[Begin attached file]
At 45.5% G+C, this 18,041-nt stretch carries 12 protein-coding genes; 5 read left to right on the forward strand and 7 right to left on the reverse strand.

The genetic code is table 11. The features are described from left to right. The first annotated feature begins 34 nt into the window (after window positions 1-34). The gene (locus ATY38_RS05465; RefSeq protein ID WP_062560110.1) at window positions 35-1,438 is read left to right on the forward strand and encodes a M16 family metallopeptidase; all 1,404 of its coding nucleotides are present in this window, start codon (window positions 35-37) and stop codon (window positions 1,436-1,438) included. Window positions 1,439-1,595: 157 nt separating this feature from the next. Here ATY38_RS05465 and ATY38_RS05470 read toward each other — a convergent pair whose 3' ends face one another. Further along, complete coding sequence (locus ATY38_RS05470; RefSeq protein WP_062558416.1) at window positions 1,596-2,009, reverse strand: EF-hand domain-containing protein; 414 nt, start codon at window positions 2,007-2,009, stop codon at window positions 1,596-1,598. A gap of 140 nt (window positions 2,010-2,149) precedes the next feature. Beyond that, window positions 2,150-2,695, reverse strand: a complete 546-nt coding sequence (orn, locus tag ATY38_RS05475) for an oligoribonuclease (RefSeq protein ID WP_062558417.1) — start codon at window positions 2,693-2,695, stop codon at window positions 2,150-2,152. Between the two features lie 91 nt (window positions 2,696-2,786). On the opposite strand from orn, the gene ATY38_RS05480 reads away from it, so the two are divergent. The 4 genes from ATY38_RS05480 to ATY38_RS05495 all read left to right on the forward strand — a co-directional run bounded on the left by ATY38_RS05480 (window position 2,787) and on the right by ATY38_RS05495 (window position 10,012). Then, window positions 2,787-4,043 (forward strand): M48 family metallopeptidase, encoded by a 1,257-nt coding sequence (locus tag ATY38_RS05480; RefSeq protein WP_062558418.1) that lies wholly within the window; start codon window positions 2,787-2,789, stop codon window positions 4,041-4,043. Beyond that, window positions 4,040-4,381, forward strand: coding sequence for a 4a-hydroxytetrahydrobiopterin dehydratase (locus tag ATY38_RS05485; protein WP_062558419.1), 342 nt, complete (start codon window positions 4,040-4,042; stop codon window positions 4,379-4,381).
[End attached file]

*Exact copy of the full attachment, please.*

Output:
At 45.5% G+C, this 18,041-nt stretch carries 12 protein-coding genes; 5 read left to right on the forward strand and 7 right to left on the reverse strand.

The genetic code is table 11. The features are described from left to right. The first annotated feature begins 34 nt into the window (after window positions 1-34). The gene (locus ATY38_RS05465; RefSeq protein ID WP_062560110.1) at window positions 35-1,438 is read left to right on the forward strand and encodes a M16 family metallopeptidase; all 1,404 of its coding nucleotides are present in this window, start codon (window positions 35-37) and stop codon (window positions 1,436-1,438) included. Window positions 1,439-1,595: 157 nt separating this feature from the next. Here ATY38_RS05465 and ATY38_RS05470 read toward each other — a convergent pair whose 3' ends face one another. Further along, complete coding sequence (locus ATY38_RS05470; RefSeq protein WP_062558416.1) at window positions 1,596-2,009, reverse strand: EF-hand domain-containing protein; 414 nt, start codon at window positions 2,007-2,009, stop codon at window positions 1,596-1,598. A gap of 140 nt (window positions 2,010-2,149) precedes the next feature. Beyond that, window positions 2,150-2,695, reverse strand: a complete 546-nt coding sequence (orn, locus tag ATY38_RS05475) for an oligoribonuclease (RefSeq protein ID WP_062558417.1) — start codon at window positions 2,693-2,695, stop codon at window positions 2,150-2,152. Between the two features lie 91 nt (window positions 2,696-2,786). On the opposite strand from orn, the gene ATY38_RS05480 reads away from it, so the two are divergent. The 4 genes from ATY38_RS05480 to ATY38_RS05495 all read left to right on the forward strand — a co-directional run bounded on the left by ATY38_RS05480 (window position 2,787) and on the right by ATY38_RS05495 (window position 10,012). Then, window positions 2,787-4,043 (forward strand): M48 family metallopeptidase, encoded by a 1,257-nt coding sequence (locus tag ATY38_RS05480; RefSeq protein WP_062558418.1) that lies wholly within the window; start codon window positions 2,787-2,789, stop codon window positions 4,041-4,043. Beyond that, window positions 4,040-4,381, forward strand: coding sequence for a 4a-hydroxytetrahydrobiopterin dehydratase (locus tag ATY38_RS05485; protein WP_062558419.1), 342 nt, complete (start codon window positions 4,040-4,042; stop codon window positions 4,379-4,381).